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Kidney Int. 2019 Jun;95(6):1359-1372. doi: 10.1016/j.kint.2018.12.022. Epub 2019 Mar 21.

The TNF-derived TIP peptide activates the epithelial sodium channel and ameliorates experimental nephrotoxic serum nephritis.

Author information

1
Department of Medicine, Augusta University, Augusta, Georgia, USA. Electronic address: MMADAIO@augusta.edu.
2
Vascular Biology Center, Augusta University, Augusta, Georgia, USA; Department of Physiology, Augusta University, Augusta, Georgia, USA.
3
Department of Medicine, Augusta University, Augusta, Georgia, USA.
4
Department of Medicine, Emory University School of Medicine, Atlanta, Georgia, USA.
5
Department of Cellular Biology and Anatomy, Augusta University, Augusta, Georgia, USA.
6
Vascular Biology Center, Augusta University, Augusta, Georgia, USA.
7
Department of Physiology, Augusta University, Augusta, Georgia, USA.
8
Department of Pharmacology and Toxicology, Augusta University, Augusta, Georgia, USA.
9
Indiana Center for Vascular Biology and Medicine, RLR-VA Medical Center, Indianapolis, Indiana, USA.
10
Vascular Biology Center, Augusta University, Augusta, Georgia, USA; Department of Pharmacology and Toxicology, Augusta University, Augusta, Georgia, USA; Department of Anesthesiology and Perioperative Medicine, Medical College of Georgia, Augusta University, Augusta, Georgia, USA.
11
Department of Medicine, Augusta University, Augusta, Georgia, USA; Vascular Biology Center, Augusta University, Augusta, Georgia, USA; Department of Pharmacology and Toxicology, Augusta University, Augusta, Georgia, USA. Electronic address: rlucas@augusta.edu.

Abstract

In mice, the initial stage of nephrotoxic serum-induced nephritis (NTN) mimics antibody-mediated human glomerulonephritis. Local immune deposits generate tumor necrosis factor (TNF), which activates pro-inflammatory pathways in glomerular endothelial cells (GECs) and podocytes. Because TNF receptors mediate antibacterial defense, existing anti-TNF therapies can promote infection; however, we have previously demonstrated that different functional domains of TNF may have opposing effects. The TIP peptide mimics the lectin-like domain of TNF, and has been shown to blunt inflammation in acute lung injury without impairing TNF receptor-mediated antibacterial activity. We evaluated the impact of TIP peptide in NTN. Intraperitoneal administration of TIP peptide reduced inflammation, proteinuria, and blood urea nitrogen. The protective effect was blocked by the cyclooxygenase inhibitor indomethacin, indicating involvement of prostaglandins. Targeted glomerular delivery of TIP peptide improved pathology in moderate NTN and reduced mortality in severe NTN, indicating a local protective effect. We show that TIP peptide activates the epithelial sodium channel(ENaC), which is expressed by GEC, upon binding to the channel's α subunit. In vitro, TNF treatment of GEC activated pro-inflammatory pathways and decreased the generation of prostaglandin E2 and nitric oxide, which promote recovery from NTN. TIP peptide counteracted these effects. Despite the capacity of TIP peptide to activate ENaC, it did not increase mean arterial blood pressure in mice. In the later autologous phase of NTN, TIP peptide blunted the infiltration of Th17 cells. By countering the deleterious effects of TNF through direct actions in GEC, TIP peptide could provide a novel strategy to treat glomerular inflammation.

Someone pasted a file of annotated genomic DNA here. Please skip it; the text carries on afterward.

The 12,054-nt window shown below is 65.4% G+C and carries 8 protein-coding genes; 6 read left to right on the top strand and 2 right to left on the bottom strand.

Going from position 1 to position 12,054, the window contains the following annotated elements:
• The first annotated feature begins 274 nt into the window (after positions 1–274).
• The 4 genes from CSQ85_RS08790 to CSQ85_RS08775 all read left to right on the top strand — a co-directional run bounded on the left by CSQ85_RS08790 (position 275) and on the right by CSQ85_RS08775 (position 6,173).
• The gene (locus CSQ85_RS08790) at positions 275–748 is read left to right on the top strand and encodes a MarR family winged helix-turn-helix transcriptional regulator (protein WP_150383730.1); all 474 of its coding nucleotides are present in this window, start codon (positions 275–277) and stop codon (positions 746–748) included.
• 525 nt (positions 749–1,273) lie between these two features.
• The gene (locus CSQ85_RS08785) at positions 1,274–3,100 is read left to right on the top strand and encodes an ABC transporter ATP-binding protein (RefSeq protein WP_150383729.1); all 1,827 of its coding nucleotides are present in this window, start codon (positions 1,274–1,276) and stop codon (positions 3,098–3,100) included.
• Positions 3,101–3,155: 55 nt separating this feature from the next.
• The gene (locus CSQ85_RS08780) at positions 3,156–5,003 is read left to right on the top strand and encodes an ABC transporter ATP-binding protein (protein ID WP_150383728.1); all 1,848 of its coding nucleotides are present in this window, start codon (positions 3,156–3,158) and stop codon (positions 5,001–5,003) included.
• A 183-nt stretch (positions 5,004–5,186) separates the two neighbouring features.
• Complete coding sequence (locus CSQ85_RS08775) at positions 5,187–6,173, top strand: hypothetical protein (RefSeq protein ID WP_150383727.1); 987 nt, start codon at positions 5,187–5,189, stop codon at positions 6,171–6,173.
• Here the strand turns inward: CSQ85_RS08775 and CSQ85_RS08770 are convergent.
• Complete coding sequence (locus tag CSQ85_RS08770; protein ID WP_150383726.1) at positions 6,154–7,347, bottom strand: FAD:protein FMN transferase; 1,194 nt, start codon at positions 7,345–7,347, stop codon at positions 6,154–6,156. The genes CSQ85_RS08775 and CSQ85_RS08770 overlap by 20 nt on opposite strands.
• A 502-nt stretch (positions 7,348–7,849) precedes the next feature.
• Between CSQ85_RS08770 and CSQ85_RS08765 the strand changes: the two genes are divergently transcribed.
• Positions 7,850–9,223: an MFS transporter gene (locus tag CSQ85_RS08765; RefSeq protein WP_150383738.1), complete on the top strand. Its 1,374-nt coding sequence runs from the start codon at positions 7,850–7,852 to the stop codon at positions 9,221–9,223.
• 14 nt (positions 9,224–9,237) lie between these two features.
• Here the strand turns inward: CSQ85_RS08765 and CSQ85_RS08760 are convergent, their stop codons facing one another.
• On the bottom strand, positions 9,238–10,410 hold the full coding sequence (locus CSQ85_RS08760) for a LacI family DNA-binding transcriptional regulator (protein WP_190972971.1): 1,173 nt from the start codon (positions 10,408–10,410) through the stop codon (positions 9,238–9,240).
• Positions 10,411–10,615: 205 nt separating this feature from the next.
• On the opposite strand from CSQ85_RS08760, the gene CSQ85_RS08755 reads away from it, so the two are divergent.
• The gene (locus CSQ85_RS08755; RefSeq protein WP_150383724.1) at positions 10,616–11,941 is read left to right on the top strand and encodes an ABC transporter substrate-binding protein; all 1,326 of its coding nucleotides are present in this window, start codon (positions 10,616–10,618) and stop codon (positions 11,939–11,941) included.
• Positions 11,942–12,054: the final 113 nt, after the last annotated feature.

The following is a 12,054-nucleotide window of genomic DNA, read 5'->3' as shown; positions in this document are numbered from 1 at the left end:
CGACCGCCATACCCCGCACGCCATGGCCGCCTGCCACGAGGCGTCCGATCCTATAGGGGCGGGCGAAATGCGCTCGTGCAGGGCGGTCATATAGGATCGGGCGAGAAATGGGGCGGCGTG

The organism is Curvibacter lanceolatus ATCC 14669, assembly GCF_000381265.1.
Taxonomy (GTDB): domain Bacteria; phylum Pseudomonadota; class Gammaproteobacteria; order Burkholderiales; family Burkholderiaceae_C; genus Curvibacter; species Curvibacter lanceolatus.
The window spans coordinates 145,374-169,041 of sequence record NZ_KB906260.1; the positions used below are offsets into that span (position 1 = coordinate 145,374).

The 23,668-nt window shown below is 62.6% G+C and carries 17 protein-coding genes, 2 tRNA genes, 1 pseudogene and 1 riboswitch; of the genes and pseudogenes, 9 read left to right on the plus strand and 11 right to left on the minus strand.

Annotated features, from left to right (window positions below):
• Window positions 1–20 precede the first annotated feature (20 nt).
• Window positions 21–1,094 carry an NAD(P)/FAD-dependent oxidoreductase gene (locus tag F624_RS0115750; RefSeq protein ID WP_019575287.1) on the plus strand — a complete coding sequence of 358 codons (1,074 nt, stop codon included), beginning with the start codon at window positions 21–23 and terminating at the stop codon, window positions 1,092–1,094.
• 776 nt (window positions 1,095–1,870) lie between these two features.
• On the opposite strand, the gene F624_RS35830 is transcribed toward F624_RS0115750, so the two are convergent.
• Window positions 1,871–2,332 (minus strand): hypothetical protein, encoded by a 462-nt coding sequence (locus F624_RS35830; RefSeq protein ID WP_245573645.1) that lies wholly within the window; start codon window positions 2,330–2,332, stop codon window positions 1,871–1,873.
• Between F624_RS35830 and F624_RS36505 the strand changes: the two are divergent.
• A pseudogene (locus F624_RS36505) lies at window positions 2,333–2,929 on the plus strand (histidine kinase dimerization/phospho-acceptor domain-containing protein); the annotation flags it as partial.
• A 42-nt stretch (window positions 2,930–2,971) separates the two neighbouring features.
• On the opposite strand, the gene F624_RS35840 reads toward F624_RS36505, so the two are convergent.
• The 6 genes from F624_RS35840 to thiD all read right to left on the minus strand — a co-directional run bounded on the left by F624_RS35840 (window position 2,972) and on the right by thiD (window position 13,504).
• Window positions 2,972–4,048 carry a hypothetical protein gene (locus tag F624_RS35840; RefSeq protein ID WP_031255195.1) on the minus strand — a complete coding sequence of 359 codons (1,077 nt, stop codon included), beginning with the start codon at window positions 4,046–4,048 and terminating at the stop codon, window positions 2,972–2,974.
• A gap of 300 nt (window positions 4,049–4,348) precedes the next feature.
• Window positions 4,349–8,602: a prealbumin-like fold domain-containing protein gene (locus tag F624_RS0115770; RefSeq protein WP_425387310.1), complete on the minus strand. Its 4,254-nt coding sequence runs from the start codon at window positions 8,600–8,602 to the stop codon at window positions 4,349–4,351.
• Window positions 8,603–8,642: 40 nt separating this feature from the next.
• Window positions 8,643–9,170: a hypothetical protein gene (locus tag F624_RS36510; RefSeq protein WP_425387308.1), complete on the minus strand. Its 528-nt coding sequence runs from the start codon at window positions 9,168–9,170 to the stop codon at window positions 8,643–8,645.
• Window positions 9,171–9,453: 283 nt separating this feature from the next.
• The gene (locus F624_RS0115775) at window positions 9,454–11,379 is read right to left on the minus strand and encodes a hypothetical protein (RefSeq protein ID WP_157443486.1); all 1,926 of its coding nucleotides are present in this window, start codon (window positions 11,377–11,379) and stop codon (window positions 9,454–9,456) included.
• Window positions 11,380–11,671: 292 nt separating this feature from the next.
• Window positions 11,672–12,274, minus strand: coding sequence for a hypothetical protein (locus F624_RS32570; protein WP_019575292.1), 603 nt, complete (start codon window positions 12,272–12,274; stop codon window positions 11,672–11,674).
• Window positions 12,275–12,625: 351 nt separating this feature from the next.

KEYWORDS:

cytokines; endothelium; glomerulus; prostaglandins; proteinuria

PMID:
30905471
PMCID:
PMC6534471
[Available on 2020-06-01]
DOI:
10.1016/j.kint.2018.12.022

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